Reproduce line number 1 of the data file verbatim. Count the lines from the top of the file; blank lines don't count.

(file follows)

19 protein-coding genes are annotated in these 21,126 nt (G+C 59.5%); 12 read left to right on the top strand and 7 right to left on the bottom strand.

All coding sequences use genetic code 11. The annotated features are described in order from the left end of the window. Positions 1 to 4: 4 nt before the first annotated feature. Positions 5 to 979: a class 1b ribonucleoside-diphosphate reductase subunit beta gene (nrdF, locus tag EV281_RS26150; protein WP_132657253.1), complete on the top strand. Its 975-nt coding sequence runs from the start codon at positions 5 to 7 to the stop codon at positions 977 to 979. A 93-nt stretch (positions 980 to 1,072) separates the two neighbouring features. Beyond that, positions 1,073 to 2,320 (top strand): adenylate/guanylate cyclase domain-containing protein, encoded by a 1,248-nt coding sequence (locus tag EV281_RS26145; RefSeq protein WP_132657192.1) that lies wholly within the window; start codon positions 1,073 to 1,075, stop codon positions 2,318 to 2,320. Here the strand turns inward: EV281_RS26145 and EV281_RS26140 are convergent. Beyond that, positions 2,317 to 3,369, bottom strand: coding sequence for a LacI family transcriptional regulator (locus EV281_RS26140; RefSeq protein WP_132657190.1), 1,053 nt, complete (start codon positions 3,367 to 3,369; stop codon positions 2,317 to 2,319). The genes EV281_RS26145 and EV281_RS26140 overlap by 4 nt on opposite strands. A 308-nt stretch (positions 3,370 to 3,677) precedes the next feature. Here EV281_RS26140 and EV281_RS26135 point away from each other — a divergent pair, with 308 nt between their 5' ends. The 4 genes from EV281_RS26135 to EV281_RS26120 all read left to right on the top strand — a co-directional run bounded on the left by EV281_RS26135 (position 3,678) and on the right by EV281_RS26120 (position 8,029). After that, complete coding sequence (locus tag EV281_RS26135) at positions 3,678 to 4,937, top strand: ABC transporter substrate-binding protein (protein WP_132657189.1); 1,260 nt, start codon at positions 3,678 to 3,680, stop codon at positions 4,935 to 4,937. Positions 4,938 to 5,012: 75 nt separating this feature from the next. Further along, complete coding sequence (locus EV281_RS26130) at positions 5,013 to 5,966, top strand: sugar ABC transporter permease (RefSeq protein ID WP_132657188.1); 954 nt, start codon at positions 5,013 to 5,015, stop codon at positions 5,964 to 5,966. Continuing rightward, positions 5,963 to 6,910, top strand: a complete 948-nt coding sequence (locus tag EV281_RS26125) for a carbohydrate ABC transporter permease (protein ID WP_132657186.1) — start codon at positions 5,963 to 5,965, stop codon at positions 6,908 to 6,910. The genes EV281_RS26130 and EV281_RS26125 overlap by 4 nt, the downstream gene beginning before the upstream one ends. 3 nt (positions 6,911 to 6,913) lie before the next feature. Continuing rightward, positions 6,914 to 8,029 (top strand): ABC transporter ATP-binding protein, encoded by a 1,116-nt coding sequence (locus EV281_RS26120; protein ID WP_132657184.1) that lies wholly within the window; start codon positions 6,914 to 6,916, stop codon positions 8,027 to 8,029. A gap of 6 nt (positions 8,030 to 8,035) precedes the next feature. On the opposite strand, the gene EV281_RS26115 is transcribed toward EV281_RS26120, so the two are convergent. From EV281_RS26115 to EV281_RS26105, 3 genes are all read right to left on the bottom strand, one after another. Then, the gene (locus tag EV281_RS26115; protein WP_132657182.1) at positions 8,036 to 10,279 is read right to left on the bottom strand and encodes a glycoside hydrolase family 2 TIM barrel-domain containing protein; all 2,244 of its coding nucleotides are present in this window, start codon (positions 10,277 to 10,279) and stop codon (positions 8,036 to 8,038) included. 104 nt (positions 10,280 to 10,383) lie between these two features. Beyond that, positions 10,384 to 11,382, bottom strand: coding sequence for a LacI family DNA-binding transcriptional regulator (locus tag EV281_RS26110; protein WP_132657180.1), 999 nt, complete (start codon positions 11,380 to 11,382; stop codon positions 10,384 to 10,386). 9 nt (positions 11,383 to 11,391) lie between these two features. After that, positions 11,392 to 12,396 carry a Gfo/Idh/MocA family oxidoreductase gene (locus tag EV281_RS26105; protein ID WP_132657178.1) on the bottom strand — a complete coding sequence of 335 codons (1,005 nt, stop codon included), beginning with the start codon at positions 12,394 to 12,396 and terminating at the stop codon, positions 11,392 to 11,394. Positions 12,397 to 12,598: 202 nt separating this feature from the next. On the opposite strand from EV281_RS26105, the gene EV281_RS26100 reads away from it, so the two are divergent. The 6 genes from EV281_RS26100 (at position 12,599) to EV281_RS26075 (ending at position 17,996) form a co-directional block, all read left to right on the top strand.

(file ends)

19 protein-coding genes are annotated in these 21,126 nt (G+C 59.5%); 12 read left to right on the top strand and 7 right to left on the bottom strand.